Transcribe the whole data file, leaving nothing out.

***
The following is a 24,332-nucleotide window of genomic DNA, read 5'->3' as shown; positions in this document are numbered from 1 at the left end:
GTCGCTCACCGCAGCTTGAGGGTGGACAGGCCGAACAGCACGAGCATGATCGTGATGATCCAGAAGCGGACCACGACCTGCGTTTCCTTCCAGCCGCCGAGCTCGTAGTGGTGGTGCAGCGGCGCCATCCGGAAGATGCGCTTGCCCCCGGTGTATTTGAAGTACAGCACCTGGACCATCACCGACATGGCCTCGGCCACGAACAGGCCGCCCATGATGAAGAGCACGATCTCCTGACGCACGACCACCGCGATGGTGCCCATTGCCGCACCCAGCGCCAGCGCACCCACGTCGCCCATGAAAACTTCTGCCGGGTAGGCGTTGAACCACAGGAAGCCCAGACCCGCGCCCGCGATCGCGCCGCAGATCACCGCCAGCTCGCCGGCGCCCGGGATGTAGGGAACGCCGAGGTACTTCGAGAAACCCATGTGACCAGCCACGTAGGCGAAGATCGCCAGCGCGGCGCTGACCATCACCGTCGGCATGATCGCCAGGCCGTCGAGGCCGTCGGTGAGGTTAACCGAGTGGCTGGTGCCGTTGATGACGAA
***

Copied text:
The following is a 24,332-nucleotide window of genomic DNA, read 5'->3' as shown; positions in this document are numbered from 1 at the left end:
GTCGCTCACCGCAGCTTGAGGGTGGACAGGCCGAACAGCACGAGCATGATCGTGATGATCCAGAAGCGGACCACGACCTGCGTTTCCTTCCAGCCGCCGAGCTCGTAGTGGTGGTGCAGCGGCGCCATCCGGAAGATGCGCTTGCCCCCGGTGTATTTGAAGTACAGCACCTGGACCATCACCGACATGGCCTCGGCCACGAACAGGCCGCCCATGATGAAGAGCACGATCTCCTGACGCACGACCACCGCGATGGTGCCCATTGCCGCACCCAGCGCCAGCGCACCCACGTCGCCCATGAAAACTTCTGCCGGGTAGGCGTTGAACCACAGGAAGCCCAGACCCGCGCCCGCGATCGCGCCGCAGATCACCGCCAGCTCGCCGGCGCCCGGGATGTAGGGAACGCCGAGGTACTTCGAGAAACCCATGTGACCAGCCACGTAGGCGAAGATCGCCAGCGCGGCGCTGACCATCACCGTCGGCATGATCGCCAGGCCGTCGAGGCCGTCGGTGAGGTTAACCGAGTGGCTGGTGCCGTTGATGACGAA